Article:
• Changing modes: The mode selection must be done from the off, holding the switch pressed the flashlight will start to alternate between the five intensities upwards, with an interval of approximately 1 second in each mode. When you are in the desired mode, simply release the switch to enter that mode.
  • Memory: The flashlight will remember our selection of last mode and in the next activation we will go direct to that mode. If we keep the switch pressed the alternating between modes will start from the one we have previously memorized.
  • Direct access to Turbo / Strobe: As I said, depending on the group so that we find the flashlight will have direct access to the Turbo or strobe. To access these modes directly from standby is enough to perform a rapid triple tap. Similarly, with the flashlight on, simply hold the switch for momentary access to the Turbo, returning to the previous mode after releasing the switch.

  • Direct access to Lower: From OFF state, a double click will activate the Nitecore Concept 1 straight in the Lower mode. (Thanks Firelight2!)

  • Special modes: Strobe modes are hidden. To accede to them, it is enough to make a triple pulsation from on, acceding to the stroboscopic mode of variable frequency. If we hold the switch for approx. 0.5sec we will go to SOS mode, and if we repeat, we will go to beacon mode.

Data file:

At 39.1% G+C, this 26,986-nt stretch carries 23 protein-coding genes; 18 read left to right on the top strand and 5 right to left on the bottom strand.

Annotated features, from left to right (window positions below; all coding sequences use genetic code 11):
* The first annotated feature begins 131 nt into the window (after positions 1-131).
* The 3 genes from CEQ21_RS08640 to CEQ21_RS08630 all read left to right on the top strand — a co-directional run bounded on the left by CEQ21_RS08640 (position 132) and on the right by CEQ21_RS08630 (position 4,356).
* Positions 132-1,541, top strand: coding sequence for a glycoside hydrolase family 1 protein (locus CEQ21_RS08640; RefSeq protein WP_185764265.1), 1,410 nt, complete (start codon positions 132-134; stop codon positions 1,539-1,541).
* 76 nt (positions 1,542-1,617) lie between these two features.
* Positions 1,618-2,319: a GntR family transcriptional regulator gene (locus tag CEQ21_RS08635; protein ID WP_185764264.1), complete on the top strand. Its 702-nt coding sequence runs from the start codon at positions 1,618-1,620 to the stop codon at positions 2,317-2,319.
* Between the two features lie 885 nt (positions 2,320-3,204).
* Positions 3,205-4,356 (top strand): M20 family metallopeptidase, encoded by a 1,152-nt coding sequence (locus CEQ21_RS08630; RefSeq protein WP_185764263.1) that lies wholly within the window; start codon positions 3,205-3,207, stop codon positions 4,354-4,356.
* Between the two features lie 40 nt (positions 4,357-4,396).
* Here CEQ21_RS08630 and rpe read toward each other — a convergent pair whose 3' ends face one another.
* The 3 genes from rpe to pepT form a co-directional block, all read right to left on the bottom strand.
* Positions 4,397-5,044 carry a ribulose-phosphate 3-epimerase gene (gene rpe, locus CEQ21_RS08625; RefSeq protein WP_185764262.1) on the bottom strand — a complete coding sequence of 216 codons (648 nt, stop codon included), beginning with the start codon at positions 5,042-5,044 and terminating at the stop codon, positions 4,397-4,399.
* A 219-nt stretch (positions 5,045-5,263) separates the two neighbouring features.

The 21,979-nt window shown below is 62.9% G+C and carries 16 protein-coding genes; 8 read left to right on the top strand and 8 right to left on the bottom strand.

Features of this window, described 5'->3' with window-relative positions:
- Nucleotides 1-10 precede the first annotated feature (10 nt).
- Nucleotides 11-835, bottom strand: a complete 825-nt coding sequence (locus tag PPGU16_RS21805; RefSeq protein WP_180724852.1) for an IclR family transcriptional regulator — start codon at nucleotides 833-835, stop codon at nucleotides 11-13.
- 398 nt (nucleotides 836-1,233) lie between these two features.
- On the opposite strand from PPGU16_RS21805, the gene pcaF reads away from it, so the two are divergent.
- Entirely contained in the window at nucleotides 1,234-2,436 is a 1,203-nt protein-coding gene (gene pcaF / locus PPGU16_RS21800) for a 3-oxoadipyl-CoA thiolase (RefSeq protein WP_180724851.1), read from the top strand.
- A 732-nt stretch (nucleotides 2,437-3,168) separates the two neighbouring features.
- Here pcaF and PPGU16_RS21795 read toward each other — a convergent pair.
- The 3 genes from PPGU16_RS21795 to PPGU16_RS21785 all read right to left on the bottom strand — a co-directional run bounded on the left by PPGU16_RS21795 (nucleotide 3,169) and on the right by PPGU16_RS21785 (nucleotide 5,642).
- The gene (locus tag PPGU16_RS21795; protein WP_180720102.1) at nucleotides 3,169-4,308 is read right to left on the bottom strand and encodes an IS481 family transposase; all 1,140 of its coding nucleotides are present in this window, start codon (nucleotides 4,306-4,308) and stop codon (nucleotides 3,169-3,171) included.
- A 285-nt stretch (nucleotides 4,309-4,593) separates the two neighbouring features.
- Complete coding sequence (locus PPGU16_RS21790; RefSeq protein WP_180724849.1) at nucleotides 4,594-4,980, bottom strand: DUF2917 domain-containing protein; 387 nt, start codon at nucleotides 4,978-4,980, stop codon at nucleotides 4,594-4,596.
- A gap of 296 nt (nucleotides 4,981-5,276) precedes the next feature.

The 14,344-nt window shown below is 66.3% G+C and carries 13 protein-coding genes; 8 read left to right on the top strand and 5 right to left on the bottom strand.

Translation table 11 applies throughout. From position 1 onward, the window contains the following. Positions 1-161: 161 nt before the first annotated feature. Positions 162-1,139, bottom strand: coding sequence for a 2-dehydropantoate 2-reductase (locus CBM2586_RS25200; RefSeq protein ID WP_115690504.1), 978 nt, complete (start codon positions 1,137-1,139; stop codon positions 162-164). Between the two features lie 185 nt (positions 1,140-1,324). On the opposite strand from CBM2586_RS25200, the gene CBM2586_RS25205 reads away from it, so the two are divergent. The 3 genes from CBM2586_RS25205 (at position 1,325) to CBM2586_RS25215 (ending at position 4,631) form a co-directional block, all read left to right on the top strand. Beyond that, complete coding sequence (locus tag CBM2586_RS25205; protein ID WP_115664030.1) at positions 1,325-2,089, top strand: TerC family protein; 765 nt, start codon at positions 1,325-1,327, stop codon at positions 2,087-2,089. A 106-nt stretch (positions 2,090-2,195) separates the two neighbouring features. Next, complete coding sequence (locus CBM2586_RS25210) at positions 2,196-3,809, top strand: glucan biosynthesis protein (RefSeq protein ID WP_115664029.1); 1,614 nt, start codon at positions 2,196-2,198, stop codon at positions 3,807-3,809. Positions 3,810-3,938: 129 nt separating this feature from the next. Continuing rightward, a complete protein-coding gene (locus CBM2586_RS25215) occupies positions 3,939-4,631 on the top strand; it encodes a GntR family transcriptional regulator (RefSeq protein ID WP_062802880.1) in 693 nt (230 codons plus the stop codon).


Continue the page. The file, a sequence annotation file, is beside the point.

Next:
• Battery Voltage Reading: Each time we thigh any threads of the flashlight completely, the flashlight will read battery voltage, and will show us a sequence of flashes: ie: four flashes, followed by a pause and two Flashes more tell us that the battery is at 4.2V.
  • Block-out: Unfortunately, the Concept 1 lacks an electronic lock to prevent accidental activation. However, having both threads anodized allows, with a slight unscrewing of either of the two, preventing the flashlight from turning on accidentally when, for example, we carry it in a pocket and at the same time eliminate any standby current always present in flashlights with An electronic switch. After my own measurements, I have noticed that the circuit of the Concept 1 requires a standby consumption of around 0.011mA, a fairly low current.


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The distribution of intensities is, in my opinion, fairly well spaced. The lowest mode offers little more than one lumen. The Low and Mid modes are very well located, with consistent intensities for everyday use. The High mode is practically the higher mode that we would find in any compact 18650 … and we have the Turbo which, depening on the battery we are using, offers a really impressive output for the size of flashlight. There is no presence of PWM in modes, all appear to be achieved by regulated current.




PERFORMANCE